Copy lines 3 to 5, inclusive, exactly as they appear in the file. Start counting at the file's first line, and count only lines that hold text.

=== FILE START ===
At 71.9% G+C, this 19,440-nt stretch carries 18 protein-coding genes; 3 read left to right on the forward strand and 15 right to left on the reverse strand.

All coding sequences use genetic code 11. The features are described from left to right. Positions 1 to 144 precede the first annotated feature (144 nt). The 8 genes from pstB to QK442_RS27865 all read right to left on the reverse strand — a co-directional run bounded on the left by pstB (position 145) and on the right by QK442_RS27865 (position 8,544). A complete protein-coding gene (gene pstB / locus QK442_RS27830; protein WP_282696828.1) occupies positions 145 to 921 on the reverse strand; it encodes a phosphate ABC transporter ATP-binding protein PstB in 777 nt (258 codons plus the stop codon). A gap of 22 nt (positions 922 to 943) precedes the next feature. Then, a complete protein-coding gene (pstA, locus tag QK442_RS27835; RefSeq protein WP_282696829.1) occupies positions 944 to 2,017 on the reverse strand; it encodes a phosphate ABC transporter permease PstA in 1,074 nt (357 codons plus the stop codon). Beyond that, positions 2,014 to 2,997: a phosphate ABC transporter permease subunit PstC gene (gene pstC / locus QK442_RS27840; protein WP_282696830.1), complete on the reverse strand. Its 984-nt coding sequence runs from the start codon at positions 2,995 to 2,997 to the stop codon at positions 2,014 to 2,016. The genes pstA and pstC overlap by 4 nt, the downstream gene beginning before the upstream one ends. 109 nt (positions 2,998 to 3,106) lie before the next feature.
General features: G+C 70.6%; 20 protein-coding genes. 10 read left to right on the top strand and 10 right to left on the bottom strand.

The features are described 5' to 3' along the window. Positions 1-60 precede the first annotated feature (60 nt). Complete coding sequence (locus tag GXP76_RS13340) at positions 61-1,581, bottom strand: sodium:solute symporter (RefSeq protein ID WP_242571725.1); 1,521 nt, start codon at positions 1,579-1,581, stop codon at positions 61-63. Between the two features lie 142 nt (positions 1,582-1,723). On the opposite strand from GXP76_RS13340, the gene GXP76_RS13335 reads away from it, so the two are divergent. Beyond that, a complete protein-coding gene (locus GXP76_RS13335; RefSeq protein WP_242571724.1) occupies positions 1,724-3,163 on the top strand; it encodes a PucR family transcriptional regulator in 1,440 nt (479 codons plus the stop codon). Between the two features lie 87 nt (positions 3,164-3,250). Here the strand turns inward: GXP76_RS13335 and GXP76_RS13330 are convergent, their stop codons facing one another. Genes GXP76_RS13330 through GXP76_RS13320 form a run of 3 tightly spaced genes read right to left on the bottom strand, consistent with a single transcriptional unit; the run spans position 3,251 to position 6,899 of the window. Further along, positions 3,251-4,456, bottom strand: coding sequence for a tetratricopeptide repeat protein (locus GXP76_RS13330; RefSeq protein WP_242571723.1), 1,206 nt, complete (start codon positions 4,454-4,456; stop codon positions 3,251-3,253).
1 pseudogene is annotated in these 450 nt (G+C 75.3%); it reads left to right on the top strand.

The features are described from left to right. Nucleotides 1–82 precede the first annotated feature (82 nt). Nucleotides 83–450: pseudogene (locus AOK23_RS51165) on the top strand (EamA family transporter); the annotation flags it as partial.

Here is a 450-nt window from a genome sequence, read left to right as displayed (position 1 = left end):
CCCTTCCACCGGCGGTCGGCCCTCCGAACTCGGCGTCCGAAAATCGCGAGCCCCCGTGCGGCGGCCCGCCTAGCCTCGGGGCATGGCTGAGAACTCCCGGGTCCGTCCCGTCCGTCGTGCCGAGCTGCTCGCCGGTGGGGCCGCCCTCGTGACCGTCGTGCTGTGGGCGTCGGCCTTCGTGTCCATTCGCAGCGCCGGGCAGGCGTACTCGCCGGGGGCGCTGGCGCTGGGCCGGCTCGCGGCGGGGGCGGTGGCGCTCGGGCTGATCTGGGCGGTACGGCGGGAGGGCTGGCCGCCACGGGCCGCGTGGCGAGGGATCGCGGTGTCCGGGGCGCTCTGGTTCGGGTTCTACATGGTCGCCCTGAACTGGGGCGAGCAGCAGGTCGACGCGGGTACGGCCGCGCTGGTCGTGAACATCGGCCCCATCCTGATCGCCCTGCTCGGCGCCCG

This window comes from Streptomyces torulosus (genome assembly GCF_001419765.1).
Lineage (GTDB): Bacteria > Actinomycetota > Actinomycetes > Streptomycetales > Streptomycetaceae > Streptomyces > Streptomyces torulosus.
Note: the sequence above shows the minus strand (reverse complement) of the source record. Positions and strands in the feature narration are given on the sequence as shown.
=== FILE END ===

General features: G+C 70.6%; 20 protein-coding genes. 10 read left to right on the top strand and 10 right to left on the bottom strand.

The features are described 5' to 3' along the window. Positions 1-60 precede the first annotated feature (60 nt). Complete coding sequence (locus tag GXP76_RS13340) at positions 61-1,581, bottom strand: sodium:solute symporter (RefSeq protein ID WP_242571725.1); 1,521 nt, start codon at positions 1,579-1,581, stop codon at positions 61-63. Between the two features lie 142 nt (positions 1,582-1,723). On the opposite strand from GXP76_RS13340, the gene GXP76_RS13335 reads away from it, so the two are divergent. Beyond that, a complete protein-coding gene (locus GXP76_RS13335; RefSeq protein WP_242571724.1) occupies positions 1,724-3,163 on the top strand; it encodes a PucR family transcriptional regulator in 1,440 nt (479 codons plus the stop codon). Between the two features lie 87 nt (positions 3,164-3,250). Here the strand turns inward: GXP76_RS13335 and GXP76_RS13330 are convergent, their stop codons facing one another. Genes GXP76_RS13330 through GXP76_RS13320 form a run of 3 tightly spaced genes read right to left on the bottom strand, consistent with a single transcriptional unit; the run spans position 3,251 to position 6,899 of the window. Further along, positions 3,251-4,456, bottom strand: coding sequence for a tetratricopeptide repeat protein (locus GXP76_RS13330; RefSeq protein WP_242571723.1), 1,206 nt, complete (start codon positions 4,454-4,456; stop codon positions 3,251-3,253).
1 pseudogene is annotated in these 450 nt (G+C 75.3%); it reads left to right on the top strand.